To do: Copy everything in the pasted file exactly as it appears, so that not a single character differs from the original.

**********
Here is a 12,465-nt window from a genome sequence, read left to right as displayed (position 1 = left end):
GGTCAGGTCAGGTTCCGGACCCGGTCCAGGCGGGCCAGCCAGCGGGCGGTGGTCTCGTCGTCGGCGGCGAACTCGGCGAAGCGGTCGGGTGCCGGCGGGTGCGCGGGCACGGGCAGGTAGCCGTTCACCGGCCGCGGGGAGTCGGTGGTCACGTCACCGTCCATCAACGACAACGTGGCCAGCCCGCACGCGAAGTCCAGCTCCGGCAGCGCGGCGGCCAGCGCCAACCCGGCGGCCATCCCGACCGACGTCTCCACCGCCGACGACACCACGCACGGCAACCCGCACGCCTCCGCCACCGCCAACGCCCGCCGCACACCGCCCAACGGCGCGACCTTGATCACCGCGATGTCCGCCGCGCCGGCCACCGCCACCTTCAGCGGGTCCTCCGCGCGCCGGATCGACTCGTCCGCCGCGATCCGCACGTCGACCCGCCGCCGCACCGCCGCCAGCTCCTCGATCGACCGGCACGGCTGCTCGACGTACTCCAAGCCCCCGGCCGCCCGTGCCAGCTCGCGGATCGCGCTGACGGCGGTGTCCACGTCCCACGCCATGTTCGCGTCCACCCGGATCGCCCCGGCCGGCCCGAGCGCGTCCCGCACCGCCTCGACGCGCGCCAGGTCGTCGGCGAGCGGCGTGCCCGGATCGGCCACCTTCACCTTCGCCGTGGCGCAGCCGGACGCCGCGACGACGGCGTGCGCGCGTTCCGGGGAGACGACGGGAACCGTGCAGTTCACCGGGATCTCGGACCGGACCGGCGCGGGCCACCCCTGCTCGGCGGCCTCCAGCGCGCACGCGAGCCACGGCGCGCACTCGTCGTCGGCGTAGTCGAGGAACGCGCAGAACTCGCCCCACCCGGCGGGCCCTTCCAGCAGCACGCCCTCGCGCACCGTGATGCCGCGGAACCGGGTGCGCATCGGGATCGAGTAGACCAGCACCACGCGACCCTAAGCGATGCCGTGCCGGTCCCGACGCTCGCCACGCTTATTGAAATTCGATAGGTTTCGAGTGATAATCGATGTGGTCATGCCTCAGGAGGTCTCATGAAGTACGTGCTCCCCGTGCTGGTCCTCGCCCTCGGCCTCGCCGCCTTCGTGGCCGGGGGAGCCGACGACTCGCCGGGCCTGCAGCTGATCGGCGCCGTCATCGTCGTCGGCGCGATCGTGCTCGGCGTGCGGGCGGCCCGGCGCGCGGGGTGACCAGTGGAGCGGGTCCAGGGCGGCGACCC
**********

Here is a 12,465-nt window from a genome sequence, read left to right as displayed (position 1 = left end):
GGTCAGGTCAGGTTCCGGACCCGGTCCAGGCGGGCCAGCCAGCGGGCGGTGGTCTCGTCGTCGGCGGCGAACTCGGCGAAGCGGTCGGGTGCCGGCGGGTGCGCGGGCACGGGCAGGTAGCCGTTCACCGGCCGCGGGGAGTCGGTGGTCACGTCACCGTCCATCAACGACAACGTGGCCAGCCCGCACGCGAAGTCCAGCTCCGGCAGCGCGGCGGCCAGCGCCAACCCGGCGGCCATCCCGACCGACGTCTCCACCGCCGACGACACCACGCACGGCAACCCGCACGCCTCCGCCACCGCCAACGCCCGCCGCACACCGCCCAACGGCGCGACCTTGATCACCGCGATGTCCGCCGCGCCGGCCACCGCCACCTTCAGCGGGTCCTCCGCGCGCCGGATCGACTCGTCCGCCGCGATCCGCACGTCGACCCGCCGCCGCACCGCCGCCAGCTCCTCGATCGACCGGCACGGCTGCTCGACGTACTCCAAGCCCCCGGCCGCCCGTGCCAGCTCGCGGATCGCGCTGACGGCGGTGTCCACGTCCCACGCCATGTTCGCGTCCACCCGGATCGCCCCGGCCGGCCCGAGCGCGTCCCGCACCGCCTCGACGCGCGCCAGGTCGTCGGCGAGCGGCGTGCCCGGATCGGCCACCTTCACCTTCGCCGTGGCGCAGCCGGACGCCGCGACGACGGCGTGCGCGCGTTCCGGGGAGACGACGGGAACCGTGCAGTTCACCGGGATCTCGGACCGGACCGGCGCGGGCCACCCCTGCTCGGCGGCCTCCAGCGCGCACGCGAGCCACGGCGCGCACTCGTCGTCGGCGTAGTCGAGGAACGCGCAGAACTCGCCCCACCCGGCGGGCCCTTCCAGCAGCACGCCCTCGCGCACCGTGATGCCGCGGAACCGGGTGCGCATCGGGATCGAGTAGACCAGCACCACGCGACCCTAAGCGATGCCGTGCCGGTCCCGACGCTCGCCACGCTTATTGAAATTCGATAGGTTTCGAGTGATAATCGATGTGGTCATGCCTCAGGAGGTCTCATGAAGTACGTGCTCCCCGTGCTGGTCCTCGCCCTCGGCCTCGCCGCCTTCGTGGCCGGGGGAGCCGACGACTCGCCGGGCCTGCAGCTGATCGGCGCCGTCATCGTCGTCGGCGCGATCGTGCTCGGCGTGCGGGCGGCCCGGCGCGCGGGGTGACCAGTGGAGCGGGTCCAGGGCGGCGACCC